The Ecology, Biogeography and Conservation of the Uakaris, Cacajao (Pitheciinae)Barnett A.A. · Brandon-Jones D.
Department of Psychology, University of Reading, UK
With the sakis (Pithecia) and the bearded sakis (Chiropotes), the uakaris (Cacajao) constitute the cebid subfamily, Pitheciinae. The most recent revision recognized six Cacajao subspecies in two species, confined to the Amazon basin. Before 1970 most field information derived from 19th century travellers. Studies still lag behind those of other cebid genera. This paper summarises the known ecology of Cacajao, and identifies future research and conservation priorities. The relevance of Pleistocene refugia and metachromism in analysing its biogeography is discussed. Range size remains obscure but, with the exception of C. c. calvus, may be extensive, as all other subspecies appear to migrate in the dry season from flooded riverine forest to terra firme. Observed group size ranges from 5 to 50, indicating the operation of a fission-fusion society. Social organization appears to be multi-male and non-hierarchical. This accords with the minimal sexual dimorphism. The highly developed canines function primarily as fruit openers. Cacajao is a dietary specialist on hard-shelled fruit, and appears unique among Amazonian cebids in its dependence (at least seasonally) on riverine forests. Hunting may be a problem locally, but local taboos sometimes offer protection. They appear vulnerable to habitat disturbance. On the Rio Negro, the range of C. m. melanocephalus appears to have greatly diminished. To ensure protection of viable populations, the inferred dietary dependence on seasonal migration may require accommodation. Research priorities include the status, habitat preference, diet and social ecology of all taxa except C. c. calvus. A more complete knowledge of the biogeography of the genus would be valuable.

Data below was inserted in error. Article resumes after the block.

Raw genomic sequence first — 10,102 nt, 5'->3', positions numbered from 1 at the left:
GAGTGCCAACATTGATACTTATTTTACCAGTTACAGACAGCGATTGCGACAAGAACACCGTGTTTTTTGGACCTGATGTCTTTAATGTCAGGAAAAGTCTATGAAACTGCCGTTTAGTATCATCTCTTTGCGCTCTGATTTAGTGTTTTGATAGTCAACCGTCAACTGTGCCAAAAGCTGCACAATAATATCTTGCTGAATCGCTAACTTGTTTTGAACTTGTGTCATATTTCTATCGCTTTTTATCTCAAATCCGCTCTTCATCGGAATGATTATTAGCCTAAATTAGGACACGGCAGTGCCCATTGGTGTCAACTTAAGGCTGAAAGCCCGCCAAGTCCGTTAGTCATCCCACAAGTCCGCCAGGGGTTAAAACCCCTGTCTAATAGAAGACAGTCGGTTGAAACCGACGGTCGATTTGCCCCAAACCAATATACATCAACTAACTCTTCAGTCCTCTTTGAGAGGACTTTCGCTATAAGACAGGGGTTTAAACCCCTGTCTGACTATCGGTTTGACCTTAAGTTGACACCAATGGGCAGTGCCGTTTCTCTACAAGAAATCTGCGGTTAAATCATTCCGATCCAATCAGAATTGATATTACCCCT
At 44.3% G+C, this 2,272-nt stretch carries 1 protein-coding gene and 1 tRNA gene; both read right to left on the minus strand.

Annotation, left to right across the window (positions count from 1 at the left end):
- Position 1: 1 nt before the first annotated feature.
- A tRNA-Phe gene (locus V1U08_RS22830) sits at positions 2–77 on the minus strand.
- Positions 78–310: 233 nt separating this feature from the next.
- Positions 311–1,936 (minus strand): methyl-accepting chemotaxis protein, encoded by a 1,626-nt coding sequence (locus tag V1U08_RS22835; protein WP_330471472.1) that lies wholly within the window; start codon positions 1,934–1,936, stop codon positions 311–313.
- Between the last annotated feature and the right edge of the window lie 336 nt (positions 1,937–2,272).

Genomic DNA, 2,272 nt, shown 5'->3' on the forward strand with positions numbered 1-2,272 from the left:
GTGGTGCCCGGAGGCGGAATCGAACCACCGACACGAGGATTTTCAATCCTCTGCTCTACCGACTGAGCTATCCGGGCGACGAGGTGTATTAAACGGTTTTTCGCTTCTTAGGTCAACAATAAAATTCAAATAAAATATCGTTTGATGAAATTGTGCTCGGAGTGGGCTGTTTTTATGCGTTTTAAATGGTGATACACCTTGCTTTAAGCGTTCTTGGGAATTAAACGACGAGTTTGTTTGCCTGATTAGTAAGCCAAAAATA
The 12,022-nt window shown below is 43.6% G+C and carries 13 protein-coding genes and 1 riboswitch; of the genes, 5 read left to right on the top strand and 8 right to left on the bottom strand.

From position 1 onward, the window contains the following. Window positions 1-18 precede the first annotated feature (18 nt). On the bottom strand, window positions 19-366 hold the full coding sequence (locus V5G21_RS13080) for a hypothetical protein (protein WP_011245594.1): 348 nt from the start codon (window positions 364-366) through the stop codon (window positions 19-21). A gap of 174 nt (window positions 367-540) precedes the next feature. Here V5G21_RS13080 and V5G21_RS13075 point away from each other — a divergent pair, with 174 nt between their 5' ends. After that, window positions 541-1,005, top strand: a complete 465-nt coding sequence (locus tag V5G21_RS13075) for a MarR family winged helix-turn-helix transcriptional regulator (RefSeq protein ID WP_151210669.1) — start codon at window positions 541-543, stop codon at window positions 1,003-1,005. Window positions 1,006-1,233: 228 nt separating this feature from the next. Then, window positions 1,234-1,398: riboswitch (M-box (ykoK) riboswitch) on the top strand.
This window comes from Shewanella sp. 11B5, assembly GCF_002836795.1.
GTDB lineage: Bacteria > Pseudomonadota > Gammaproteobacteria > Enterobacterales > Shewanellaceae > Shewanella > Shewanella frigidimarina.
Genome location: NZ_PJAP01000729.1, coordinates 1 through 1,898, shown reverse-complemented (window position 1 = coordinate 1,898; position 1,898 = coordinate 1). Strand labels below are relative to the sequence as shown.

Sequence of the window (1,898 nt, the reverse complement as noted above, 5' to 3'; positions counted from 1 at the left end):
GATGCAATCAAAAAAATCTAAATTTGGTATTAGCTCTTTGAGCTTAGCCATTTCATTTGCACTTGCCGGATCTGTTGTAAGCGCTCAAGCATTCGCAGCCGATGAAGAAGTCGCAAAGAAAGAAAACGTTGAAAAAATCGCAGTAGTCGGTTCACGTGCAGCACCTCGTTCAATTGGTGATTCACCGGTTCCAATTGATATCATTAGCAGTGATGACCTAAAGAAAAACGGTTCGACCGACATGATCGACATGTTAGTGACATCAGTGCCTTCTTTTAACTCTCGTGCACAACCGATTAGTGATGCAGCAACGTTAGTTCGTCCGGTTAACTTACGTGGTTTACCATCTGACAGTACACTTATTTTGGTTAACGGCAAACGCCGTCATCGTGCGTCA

© 1997 S. Karger AG, Basel